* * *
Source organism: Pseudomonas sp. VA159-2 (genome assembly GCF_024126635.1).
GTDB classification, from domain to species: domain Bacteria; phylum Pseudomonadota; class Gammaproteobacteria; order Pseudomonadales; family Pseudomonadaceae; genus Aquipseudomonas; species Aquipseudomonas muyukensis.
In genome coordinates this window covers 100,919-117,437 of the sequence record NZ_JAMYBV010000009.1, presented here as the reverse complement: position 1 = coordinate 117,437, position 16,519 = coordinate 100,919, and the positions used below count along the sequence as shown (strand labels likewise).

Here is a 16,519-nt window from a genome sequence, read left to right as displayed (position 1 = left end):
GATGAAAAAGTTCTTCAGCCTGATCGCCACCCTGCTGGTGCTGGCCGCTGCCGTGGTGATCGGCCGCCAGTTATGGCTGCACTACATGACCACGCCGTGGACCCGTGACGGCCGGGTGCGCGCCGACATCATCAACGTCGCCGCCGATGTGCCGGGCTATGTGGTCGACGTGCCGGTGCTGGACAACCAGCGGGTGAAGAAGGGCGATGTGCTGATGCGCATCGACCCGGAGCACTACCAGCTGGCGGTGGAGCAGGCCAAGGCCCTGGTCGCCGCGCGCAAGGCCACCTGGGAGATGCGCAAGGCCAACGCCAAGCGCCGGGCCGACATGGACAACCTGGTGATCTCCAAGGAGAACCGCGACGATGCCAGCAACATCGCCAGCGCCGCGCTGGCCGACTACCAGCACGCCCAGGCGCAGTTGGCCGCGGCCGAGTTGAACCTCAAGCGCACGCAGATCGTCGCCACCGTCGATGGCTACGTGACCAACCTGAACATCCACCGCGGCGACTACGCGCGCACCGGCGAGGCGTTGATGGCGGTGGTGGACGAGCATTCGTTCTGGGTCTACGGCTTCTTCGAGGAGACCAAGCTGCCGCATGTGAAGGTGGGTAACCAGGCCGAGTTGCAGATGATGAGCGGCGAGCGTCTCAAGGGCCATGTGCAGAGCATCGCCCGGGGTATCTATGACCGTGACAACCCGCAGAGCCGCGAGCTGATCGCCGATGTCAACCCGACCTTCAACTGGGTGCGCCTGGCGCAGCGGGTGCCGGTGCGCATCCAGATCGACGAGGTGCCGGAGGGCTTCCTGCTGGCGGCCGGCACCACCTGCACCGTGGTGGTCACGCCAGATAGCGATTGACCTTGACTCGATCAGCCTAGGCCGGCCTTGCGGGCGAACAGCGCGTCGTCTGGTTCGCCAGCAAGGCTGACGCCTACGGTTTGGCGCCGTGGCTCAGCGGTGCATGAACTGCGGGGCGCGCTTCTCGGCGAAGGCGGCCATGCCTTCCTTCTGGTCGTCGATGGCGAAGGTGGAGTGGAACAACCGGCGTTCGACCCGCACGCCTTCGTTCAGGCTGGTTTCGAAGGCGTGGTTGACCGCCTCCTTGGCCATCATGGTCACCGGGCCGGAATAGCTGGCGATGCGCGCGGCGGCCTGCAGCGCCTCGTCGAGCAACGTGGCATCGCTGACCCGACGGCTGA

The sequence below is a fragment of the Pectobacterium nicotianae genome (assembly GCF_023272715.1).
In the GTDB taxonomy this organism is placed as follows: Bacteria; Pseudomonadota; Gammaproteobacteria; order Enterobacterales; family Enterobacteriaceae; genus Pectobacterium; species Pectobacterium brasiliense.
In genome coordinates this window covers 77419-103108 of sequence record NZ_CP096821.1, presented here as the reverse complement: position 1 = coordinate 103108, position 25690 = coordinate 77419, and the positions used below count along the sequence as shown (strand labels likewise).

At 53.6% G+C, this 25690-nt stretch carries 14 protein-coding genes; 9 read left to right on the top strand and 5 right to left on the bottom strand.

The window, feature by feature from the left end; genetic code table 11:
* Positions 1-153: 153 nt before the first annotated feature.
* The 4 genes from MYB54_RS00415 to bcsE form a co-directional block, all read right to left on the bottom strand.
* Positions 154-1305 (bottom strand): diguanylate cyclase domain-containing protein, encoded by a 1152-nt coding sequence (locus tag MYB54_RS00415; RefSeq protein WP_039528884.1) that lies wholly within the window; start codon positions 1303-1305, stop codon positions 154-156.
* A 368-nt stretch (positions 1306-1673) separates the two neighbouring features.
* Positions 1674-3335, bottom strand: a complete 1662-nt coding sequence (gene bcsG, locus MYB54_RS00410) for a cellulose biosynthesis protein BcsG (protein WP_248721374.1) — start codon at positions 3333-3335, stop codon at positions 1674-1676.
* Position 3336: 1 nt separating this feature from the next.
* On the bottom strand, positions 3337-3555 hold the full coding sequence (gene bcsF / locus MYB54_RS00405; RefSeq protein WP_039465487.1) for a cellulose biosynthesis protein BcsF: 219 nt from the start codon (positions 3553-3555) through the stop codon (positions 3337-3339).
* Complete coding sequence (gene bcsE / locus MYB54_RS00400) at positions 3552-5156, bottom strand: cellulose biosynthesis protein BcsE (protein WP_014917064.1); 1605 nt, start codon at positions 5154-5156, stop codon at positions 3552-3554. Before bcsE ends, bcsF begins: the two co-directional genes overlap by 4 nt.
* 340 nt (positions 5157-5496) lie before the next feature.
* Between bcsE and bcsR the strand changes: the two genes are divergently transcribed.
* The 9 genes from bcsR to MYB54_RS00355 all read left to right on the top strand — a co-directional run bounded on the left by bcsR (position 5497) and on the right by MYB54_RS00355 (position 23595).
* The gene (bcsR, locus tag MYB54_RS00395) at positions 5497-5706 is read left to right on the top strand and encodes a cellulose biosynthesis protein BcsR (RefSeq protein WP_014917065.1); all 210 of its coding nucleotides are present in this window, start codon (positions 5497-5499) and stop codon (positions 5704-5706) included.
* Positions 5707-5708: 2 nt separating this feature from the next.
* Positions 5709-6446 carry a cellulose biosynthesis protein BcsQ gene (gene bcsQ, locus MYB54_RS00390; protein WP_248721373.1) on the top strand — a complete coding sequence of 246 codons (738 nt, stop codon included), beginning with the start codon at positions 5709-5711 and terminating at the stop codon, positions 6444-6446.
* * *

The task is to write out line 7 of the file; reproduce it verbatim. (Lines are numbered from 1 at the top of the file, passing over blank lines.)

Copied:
In the GTDB taxonomy this organism is placed as follows: Bacteria; Pseudomonadota; Gammaproteobacteria; order Enterobacterales; family Enterobacteriaceae; genus Pectobacterium; species Pectobacterium brasiliense.